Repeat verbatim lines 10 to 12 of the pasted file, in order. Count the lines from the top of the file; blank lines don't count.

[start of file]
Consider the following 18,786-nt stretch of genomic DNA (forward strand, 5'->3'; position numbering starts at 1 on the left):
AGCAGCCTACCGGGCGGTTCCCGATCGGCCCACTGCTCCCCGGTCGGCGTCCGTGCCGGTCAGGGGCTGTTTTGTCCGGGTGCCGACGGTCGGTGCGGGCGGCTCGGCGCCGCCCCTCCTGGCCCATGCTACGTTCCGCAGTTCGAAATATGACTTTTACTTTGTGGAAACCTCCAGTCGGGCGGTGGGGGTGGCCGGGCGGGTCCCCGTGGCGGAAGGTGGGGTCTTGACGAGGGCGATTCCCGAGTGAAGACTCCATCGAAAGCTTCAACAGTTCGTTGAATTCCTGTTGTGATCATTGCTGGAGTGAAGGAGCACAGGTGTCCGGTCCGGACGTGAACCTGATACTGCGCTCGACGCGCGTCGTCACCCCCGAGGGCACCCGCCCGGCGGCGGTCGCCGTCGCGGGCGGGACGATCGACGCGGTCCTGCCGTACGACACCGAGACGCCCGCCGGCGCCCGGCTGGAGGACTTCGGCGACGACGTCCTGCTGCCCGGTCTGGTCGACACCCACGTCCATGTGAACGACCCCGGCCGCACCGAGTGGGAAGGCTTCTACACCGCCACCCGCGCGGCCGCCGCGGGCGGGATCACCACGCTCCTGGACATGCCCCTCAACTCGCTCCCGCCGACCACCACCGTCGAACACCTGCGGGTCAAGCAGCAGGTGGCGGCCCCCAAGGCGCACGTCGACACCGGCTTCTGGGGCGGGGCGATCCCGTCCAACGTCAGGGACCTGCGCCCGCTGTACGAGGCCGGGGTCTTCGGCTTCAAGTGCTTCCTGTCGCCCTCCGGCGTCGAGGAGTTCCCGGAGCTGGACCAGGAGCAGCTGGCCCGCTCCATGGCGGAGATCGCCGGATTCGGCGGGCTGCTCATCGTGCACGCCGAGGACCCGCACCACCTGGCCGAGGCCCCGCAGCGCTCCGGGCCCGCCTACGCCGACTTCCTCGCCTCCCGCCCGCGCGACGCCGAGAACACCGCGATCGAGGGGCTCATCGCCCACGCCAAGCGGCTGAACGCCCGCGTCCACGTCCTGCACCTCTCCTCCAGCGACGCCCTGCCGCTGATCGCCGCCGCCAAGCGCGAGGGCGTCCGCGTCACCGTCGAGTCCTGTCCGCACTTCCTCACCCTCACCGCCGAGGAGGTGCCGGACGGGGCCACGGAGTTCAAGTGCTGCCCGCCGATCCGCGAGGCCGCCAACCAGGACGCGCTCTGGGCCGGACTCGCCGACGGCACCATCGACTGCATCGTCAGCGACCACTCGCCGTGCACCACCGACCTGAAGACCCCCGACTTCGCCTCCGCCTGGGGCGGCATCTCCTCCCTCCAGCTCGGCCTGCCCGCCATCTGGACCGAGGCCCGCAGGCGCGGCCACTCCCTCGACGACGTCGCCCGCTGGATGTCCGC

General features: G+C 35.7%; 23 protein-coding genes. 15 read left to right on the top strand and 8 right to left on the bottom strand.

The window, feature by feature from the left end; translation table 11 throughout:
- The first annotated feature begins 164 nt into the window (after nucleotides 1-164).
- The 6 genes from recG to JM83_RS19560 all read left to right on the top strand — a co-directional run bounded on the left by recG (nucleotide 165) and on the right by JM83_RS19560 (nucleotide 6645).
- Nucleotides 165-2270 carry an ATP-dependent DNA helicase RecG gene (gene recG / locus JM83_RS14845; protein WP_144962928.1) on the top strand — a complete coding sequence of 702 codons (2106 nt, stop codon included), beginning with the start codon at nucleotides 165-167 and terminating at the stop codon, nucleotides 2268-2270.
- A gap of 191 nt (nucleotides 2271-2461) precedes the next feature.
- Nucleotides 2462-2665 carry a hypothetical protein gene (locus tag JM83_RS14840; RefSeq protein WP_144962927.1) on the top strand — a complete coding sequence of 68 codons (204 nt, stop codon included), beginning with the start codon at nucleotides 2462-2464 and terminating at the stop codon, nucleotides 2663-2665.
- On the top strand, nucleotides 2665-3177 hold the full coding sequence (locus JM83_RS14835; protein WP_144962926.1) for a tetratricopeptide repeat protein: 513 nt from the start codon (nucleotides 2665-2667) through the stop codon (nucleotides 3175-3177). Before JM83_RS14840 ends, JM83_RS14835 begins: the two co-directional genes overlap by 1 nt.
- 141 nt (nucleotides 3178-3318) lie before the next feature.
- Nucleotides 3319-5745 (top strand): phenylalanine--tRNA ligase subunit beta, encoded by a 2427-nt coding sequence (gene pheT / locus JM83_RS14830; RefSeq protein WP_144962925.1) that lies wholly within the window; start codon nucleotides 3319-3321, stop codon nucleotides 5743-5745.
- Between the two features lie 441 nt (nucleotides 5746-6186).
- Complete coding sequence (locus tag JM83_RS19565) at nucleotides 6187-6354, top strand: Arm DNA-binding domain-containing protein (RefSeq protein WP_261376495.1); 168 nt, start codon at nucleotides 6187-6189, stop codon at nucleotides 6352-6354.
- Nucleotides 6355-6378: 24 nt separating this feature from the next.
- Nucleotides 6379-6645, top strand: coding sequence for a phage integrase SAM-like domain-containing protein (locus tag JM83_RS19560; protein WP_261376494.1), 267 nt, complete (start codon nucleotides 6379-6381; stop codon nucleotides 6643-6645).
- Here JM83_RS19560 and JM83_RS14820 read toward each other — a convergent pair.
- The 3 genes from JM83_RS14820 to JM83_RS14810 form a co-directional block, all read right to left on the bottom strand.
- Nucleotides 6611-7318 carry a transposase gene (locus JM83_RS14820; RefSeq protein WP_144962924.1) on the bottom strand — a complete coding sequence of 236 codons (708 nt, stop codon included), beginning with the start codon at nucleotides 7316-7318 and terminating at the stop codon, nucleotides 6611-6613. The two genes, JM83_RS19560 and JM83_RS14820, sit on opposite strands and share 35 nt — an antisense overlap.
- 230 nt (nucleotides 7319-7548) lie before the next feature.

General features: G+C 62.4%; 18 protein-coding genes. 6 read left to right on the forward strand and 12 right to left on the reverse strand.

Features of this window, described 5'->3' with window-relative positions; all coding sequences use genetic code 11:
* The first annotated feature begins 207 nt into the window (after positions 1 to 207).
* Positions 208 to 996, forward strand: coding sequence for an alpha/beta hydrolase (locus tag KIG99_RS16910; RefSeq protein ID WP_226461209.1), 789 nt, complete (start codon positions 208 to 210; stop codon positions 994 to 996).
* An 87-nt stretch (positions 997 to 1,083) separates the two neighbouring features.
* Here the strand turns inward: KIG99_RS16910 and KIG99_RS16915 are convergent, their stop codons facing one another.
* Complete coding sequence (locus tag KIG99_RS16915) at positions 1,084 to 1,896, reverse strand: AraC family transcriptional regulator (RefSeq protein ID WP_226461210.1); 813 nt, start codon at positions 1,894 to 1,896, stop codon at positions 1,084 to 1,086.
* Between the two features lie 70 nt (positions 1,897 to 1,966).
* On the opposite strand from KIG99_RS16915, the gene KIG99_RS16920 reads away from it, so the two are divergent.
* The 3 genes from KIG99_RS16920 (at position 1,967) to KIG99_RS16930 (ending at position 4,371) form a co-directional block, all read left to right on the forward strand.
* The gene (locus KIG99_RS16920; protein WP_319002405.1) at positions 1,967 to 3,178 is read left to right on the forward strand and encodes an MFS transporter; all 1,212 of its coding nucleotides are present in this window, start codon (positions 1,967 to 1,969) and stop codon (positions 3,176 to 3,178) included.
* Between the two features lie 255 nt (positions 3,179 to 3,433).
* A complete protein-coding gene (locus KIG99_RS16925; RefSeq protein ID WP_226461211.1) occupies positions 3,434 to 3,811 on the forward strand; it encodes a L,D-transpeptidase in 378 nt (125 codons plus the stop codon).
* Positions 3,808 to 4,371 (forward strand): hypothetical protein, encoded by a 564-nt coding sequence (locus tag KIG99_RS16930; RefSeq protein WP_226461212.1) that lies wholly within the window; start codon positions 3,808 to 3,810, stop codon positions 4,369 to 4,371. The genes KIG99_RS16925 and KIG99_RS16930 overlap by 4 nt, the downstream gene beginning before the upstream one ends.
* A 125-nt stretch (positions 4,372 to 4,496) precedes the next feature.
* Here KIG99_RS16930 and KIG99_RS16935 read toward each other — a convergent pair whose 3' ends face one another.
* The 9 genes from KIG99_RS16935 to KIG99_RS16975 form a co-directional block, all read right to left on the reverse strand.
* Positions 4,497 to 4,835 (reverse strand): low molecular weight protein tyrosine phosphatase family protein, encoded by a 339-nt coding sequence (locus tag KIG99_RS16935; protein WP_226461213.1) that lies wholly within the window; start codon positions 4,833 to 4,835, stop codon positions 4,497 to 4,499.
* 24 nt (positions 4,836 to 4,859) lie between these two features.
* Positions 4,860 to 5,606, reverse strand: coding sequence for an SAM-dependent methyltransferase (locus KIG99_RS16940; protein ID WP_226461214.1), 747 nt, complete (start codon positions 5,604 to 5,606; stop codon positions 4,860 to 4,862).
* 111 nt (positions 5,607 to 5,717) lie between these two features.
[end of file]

- On the top strand, nucleotides 2665-3177 hold the full coding sequence (locus JM83_RS14835; protein WP_144962926.1) for a tetratricopeptide repeat protein: 513 nt from the start codon (nucleotides 2665-2667) through the stop codon (nucleotides 3175-3177). Before JM83_RS14840 ends, JM83_RS14835 begins: the two co-directional genes overlap by 1 nt.
- 141 nt (nucleotides 3178-3318) lie before the next feature.
- Nucleotides 3319-5745 (top strand): phenylalanine--tRNA ligase subunit beta, encoded by a 2427-nt coding sequence (gene pheT / locus JM83_RS14830; RefSeq protein WP_144962925.1) that lies wholly within the window; start codon nucleotides 3319-3321, stop codon nucleotides 5743-5745.